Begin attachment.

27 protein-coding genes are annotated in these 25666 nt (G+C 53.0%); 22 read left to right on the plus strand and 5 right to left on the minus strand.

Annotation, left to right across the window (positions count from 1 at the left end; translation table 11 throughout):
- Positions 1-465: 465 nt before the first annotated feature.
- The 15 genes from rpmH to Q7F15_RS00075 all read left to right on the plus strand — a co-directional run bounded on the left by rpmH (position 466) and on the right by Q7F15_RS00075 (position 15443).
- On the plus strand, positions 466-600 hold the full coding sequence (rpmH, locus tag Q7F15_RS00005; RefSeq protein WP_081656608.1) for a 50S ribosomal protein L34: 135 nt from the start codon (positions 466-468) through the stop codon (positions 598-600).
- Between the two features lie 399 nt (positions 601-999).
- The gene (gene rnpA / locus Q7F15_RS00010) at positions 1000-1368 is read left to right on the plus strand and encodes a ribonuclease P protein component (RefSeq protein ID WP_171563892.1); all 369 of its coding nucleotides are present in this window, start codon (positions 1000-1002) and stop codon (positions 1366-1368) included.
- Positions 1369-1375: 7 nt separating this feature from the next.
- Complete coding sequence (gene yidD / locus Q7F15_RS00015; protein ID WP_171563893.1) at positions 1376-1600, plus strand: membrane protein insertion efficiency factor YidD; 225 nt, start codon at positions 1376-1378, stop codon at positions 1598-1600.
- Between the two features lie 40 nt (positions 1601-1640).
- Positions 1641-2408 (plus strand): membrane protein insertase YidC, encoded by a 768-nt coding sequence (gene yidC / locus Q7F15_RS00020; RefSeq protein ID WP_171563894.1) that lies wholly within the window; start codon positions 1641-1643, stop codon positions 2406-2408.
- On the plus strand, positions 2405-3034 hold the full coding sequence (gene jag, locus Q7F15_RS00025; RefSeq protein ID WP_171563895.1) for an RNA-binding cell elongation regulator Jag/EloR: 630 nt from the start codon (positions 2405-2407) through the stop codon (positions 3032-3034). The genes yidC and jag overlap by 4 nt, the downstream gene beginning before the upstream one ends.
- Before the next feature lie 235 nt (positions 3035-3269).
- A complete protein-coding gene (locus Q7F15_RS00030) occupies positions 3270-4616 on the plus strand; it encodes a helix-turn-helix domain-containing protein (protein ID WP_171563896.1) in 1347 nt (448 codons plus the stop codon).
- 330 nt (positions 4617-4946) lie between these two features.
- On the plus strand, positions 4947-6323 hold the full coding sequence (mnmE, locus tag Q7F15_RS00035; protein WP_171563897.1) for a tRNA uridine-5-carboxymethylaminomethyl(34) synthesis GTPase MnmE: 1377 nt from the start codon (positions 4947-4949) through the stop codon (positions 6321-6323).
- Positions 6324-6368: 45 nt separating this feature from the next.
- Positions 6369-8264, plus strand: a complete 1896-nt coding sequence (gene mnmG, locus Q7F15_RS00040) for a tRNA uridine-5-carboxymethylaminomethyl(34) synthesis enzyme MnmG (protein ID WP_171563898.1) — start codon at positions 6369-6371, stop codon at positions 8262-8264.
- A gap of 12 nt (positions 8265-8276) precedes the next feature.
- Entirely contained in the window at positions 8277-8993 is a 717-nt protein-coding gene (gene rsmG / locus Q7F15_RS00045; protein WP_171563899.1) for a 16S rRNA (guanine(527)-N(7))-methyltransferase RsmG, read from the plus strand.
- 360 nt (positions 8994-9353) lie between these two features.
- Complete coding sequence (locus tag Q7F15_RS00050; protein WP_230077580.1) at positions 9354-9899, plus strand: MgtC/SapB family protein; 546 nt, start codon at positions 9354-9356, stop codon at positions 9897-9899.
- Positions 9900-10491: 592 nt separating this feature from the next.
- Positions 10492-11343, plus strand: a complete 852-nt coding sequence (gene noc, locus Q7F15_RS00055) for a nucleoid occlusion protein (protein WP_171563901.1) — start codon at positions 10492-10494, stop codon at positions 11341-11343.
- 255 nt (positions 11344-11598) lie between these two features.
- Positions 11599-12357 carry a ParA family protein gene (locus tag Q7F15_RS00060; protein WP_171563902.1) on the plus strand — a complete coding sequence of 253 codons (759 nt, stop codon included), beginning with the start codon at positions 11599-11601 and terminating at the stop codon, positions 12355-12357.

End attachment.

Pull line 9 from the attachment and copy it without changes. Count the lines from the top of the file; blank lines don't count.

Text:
- Complete coding sequence (gene yidD / locus Q7F15_RS00015; protein ID WP_171563893.1) at positions 1376-1600, plus strand: membrane protein insertion efficiency factor YidD; 225 nt, start codon at positions 1376-1378, stop codon at positions 1598-1600.